by Lee Shoblom
After my experience at KAAR/39 in San Diego I went back into radio, and built a few stations from the ground up. Among those were KFWJ/980 AM and KBAS/95.9 FM in Lake Havasu City AZ, which went on the air in September 1970 and September 1974, respectively.
In the 1980s the FCC began allowing low-power television translators to originate programming rather than just retransmit a full-power station into an area shielded by terrain from the originating station's transmitter. I believed such a station -- commonly called LPTV as the industry grew -- would complement my two radio stations, and so I filed for channel 45 and was granted construction permits (shown at right; a two-step process when local origination by a translator was still rare) in March 1982. We went on the air two years later, on March 5, 1984. The K45AJ call sign was assigned sequentially by the FCC; "regular" call letters weren't yet allowed for low power stations.
Compared to building a full-power station, we invested a modest amount: $75,000 in studio equipment and $50,000 for a 1000-watt transmitter. All of our field production was shot using a single-tube Panasonic camera and Panasonic video tape decks. We also had the advantage of co-locating K45AJ with the radio stations, which also allowed us to simulcast some programming such as KFWJ's Breakfast Flakes morning program with myself and Kevin Shepardson (who owned the local tire store when he wasn't on the air).
The rest of K45AJ's programming came from the Financial News Network and JPD (a network which fed old reruns and movies to LPTV stations for a couple of years before going dark). Later we added programming from the Satellite Program Network and coverage of the 1984 presidential election from C-SPAN. We didn't make money from channel 45, but we weren't sinking either, because we had cash flow from the radio stations, which also produced our local newscast. We were a big deal in Havasu because we could be received in all 5,000 households; the local cable operator only had 1200 hookups and no plans to expand. One thing we didn't do which many LPTVs had to resort to in order to pay the bills was carry scrambled subscription television service in the nighttime hours.
We had the advantage of the existing translators for the Phoenix TV stations already being on the air from Goat Hill, eleven miles out of town; those were on UHF as well, of course, so everyone was used to receiving their television on those channels. We broadcast from an industrial park on the same "line-of-sight" reception path as the translators.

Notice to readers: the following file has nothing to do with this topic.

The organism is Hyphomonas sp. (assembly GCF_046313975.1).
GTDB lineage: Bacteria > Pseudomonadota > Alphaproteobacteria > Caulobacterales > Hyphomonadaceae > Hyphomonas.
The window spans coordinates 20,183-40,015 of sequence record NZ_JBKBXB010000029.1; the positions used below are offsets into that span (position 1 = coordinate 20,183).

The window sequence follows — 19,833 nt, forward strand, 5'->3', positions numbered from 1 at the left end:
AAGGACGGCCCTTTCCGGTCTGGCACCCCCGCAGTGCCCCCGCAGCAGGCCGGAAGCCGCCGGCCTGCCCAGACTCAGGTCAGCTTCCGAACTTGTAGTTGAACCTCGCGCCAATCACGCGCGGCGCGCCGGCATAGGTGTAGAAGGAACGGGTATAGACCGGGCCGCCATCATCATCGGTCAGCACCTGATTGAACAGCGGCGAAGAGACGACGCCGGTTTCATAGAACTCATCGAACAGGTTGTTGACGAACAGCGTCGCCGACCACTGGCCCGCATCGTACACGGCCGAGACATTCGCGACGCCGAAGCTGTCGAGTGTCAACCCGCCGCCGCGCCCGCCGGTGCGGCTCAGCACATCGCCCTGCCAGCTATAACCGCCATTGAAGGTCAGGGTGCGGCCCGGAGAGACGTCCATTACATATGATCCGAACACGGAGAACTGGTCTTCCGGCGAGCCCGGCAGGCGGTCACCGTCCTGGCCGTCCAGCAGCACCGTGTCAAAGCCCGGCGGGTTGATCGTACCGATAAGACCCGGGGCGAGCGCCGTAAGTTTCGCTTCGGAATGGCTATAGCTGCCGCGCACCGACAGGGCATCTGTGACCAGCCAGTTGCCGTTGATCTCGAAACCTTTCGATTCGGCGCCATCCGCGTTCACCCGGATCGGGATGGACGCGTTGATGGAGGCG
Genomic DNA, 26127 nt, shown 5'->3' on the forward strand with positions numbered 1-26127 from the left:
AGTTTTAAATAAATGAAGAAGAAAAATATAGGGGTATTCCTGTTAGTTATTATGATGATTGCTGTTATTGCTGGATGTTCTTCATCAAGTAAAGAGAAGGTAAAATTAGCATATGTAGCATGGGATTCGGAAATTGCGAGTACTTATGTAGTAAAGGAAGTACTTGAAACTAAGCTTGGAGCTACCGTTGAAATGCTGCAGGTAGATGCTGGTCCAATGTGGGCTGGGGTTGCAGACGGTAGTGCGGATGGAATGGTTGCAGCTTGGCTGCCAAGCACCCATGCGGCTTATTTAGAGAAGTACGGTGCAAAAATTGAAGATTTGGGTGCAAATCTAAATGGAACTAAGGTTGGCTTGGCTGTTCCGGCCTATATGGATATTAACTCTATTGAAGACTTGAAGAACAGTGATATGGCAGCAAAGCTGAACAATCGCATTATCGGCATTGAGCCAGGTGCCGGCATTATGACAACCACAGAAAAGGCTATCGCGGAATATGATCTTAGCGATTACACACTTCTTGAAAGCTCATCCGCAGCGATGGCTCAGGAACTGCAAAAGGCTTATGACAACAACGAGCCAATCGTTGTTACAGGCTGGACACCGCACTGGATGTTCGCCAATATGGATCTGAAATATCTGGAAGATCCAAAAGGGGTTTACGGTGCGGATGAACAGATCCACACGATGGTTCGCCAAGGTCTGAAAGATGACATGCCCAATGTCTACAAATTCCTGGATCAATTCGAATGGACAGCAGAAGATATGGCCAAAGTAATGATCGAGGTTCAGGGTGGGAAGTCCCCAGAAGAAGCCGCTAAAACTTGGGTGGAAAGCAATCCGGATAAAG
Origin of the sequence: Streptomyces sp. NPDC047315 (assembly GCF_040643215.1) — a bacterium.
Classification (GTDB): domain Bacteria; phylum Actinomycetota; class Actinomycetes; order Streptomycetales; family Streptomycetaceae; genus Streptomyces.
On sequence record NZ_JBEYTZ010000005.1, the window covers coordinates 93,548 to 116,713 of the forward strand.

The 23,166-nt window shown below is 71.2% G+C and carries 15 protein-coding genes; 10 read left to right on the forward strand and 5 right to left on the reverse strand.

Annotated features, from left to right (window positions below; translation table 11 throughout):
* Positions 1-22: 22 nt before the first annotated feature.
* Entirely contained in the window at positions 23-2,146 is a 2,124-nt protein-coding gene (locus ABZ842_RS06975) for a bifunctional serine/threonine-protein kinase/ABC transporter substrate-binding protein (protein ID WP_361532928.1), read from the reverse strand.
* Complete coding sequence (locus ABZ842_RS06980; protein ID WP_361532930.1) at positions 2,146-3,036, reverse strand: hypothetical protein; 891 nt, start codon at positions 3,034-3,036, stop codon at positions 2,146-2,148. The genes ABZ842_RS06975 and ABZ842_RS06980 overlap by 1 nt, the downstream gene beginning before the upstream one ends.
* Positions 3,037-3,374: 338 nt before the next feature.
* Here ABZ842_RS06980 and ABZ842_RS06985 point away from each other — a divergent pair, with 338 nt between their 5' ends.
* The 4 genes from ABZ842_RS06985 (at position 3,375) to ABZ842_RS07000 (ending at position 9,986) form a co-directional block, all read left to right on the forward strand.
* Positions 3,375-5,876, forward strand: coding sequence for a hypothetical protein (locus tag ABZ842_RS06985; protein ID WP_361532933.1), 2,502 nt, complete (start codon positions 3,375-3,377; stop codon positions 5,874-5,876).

Near the end of the decade, I figured that if low-power channel 45 could be successful I could make a full-power station work in Lake Havasu. I successfully filed to have channel 34 allocated there, but before I could move forward personal circumstances brought that project to a halt. It never did go on the air; I always figured most people who looked at filing for it thought the town was too small for a full UHF station without co-owned radio stations supporting it.
I sold K45AJ in 1993 to Jeffrey Holmes, who in turn sold it to James Husted two years later. Husted upgraded the license to "Class A" (giving it the same protected status as a full-power station in terms of signal protection and channel assignment, but requiring a specific amount of educational/informational programming for children and a minimum percentage of locally-originated shows) and changed its call letters to KLHU-CA in 2001. The transmitter was moved to Goat Hill the following year, and then was sold to Jensen Investments (later Jensen Media Group) in 2004.
Managing Partner Mark Jensen passed away just before the end of 2012 and his widow Jolene continued to operate KLHU for three years. However, it took a lot out of her -- Mark died relatively young, at age 59 -- and the expense of converting the station to digital was more than she could afford. Jolene converted to digital anyway to qualify for the spectrum auction after the FCC said that it would not allow any analog stations into the auction, and she was pretty angry when the FCC then left her out of the auction anyway. (I had moved to Prescott in 1997 but returned periodically to help with the station management and technical operations.)
KLHU-CA went dark November 19, 2015 and returned its license to the FCC. It is the only station I ever built that went defunct, made even more painful by being the only television facility I ever constructed. If I had still lived there I might have been able to help them make a go of it. I'm proud that even on its last day, KLHU aired its thrice-daily 60-minute local newscast Havasu Today.
(Lee Shoblom, in addition to being prominently featured in this site's article on KAAR/39 San Diego, owned the radio stations mentioned in this article until 1997. He also served two terms on the National Association of Broadcasters' radio board and was president of the Community Broadcasters Association, an LPTV owners' organization. Lee presently lives in the northern California town of Ferndale.)
The channel 34 full-power allocation was subsequently applied for by multiple parties in 1995. The winning applicant, Meridian Communications, successfully petitioned the FCC in 2000 to move the allocation to Laughlin NV on the premise that the proposed transmitter location was inadequate for a full-power television operation and that an alternate site near Oatman AZ could not provide city-grade service to Lake Havasu City due to terrain. Channel 34 eventually went on the air in Laughlin as KMCC August 21, 2003.
As of November 2016, there were still 13 low-power television stations in Lake Havasu City. Ten of those are still translators for Phoenix full-power stations; the remaining three broadcast satellite-fed religious networks. All but one have converted to digital transmission. None have any local program origination.
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